On the other hand, certain characteristics of 5G technology would also limit the availability and accessibility of information needed when conducting lawful interception. The set-up of 5G networks would mean that information is fragmented, and may not be either available or accessible for law enforcement. Law enforcement would therefore require the cooperation of numerous network providers both at home and abroad.
Other features of 5G technology would mean devices communicate directly with each other, without having to use the operator’s core network, which would further complicate law enforcement’s ability to retrieve communication data.
Finally, end-to-end (E2E) encryption protocols may be included as obligatory standards during the upcoming standardisation process (Release 16). An alternative is that terminal manufacturers will (voluntarily) implement this function. Either way, E2E would make it impossible to carry out content analysis of communications within the framework of lawful interception.
An additional challenge that 5G technology presents for law enforcement comes as a result of the virtualisation of physical parts of the network, known as network functions virtualisation (NFV). Existing special personnel and infrastructural security measures to protect the confidentiality of surveillance measures by the providers, for example spatial security measures, access checks etc., will be nullified. This means criminals can employ or execute attacks to access and even alter telephone numbers (target lists) which are to be monitored.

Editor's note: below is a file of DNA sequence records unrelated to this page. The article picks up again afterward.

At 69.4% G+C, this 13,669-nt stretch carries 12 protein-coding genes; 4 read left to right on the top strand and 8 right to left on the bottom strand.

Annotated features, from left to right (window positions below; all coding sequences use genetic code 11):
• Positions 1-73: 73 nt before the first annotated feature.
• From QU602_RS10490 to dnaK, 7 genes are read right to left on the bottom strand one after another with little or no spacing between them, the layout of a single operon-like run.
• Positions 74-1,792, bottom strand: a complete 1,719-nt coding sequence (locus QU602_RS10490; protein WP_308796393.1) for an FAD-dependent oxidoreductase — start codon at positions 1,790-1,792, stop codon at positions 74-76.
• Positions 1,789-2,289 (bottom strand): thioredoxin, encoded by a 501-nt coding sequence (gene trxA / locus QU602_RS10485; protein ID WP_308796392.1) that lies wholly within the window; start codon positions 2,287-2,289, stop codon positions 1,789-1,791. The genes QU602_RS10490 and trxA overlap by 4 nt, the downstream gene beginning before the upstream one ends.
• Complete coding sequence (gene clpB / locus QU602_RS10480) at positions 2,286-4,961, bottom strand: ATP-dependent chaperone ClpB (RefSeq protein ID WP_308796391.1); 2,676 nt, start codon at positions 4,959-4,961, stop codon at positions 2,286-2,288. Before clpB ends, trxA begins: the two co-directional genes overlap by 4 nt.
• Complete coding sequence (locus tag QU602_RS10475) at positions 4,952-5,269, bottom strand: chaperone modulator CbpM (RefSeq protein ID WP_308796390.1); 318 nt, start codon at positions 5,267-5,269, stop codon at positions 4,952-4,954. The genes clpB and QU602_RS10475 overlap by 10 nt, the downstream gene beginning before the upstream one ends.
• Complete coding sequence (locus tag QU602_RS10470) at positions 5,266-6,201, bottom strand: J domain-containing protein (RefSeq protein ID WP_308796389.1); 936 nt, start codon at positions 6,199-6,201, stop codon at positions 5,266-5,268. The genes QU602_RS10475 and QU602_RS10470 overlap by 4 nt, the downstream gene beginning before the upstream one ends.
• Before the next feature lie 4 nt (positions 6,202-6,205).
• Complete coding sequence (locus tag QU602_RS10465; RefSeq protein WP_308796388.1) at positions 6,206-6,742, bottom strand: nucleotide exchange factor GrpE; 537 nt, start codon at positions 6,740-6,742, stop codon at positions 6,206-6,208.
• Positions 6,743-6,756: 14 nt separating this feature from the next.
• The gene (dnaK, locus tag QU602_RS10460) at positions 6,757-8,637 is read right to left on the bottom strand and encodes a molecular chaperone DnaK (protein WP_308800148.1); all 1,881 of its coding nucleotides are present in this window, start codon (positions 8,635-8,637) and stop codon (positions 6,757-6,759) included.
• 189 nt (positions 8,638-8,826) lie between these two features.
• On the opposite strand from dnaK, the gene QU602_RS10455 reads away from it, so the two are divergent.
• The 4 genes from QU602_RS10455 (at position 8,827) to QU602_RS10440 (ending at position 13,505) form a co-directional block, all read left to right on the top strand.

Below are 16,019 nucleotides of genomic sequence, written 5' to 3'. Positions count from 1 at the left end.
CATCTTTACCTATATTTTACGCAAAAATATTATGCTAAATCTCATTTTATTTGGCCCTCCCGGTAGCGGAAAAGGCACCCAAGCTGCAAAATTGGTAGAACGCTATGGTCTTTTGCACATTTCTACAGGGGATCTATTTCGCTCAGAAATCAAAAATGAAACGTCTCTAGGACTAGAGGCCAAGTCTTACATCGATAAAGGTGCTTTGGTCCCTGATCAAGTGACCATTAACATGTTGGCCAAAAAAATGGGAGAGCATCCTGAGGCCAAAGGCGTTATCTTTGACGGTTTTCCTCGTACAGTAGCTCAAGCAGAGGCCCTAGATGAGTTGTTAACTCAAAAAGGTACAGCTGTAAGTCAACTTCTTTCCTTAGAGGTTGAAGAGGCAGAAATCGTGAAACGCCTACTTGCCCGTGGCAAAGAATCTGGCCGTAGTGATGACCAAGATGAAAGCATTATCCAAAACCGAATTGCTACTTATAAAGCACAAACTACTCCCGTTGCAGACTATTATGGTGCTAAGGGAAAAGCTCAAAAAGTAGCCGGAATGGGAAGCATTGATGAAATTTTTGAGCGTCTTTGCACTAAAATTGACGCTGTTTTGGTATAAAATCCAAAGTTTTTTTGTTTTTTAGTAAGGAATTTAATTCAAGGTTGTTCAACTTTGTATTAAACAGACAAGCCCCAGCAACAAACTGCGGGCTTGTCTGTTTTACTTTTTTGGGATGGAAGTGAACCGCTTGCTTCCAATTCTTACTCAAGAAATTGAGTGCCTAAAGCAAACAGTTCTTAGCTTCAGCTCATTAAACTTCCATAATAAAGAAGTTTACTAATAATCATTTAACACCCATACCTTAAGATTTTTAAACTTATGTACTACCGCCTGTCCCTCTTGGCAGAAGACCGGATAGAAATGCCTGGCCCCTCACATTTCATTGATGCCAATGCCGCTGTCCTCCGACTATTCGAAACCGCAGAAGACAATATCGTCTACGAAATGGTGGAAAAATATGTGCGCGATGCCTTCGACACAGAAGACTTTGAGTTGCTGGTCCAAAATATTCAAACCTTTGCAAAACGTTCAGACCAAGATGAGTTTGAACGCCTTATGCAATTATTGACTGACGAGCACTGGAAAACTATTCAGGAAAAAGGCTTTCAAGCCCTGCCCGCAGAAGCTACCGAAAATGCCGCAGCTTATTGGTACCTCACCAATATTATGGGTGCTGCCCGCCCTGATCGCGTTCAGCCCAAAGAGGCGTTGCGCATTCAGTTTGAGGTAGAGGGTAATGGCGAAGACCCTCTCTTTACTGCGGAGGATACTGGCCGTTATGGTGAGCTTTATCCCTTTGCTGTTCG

The potential challenges for law enforcement as a result of developments within the area of 5G do not appear to be a priority for developers. Therefore, keeping track of 5G developments and ensuring that lawful interception by design becomes (and stays) part of that evolution will require significant effort.
Law enforcement must continue to engage with providers and contribute to developments in the area of 5G through stronger representation of law enforcement interests in the international standardisation bodies (in particular 3GPP) and in the EU institutions (e.g. the European Commission, the JHA Council, the European Parliament) in order to communicate the views and concerns of European law enforcement authorities and their partners.
In the field of cybersecurity, AI is a double-edged sword: it can be greatly beneficial to increase the security of devices, systems and applications, but can also empower those who seek to attack systems and networks and thus become an advanced tool in the arsenal for cyber-attacks.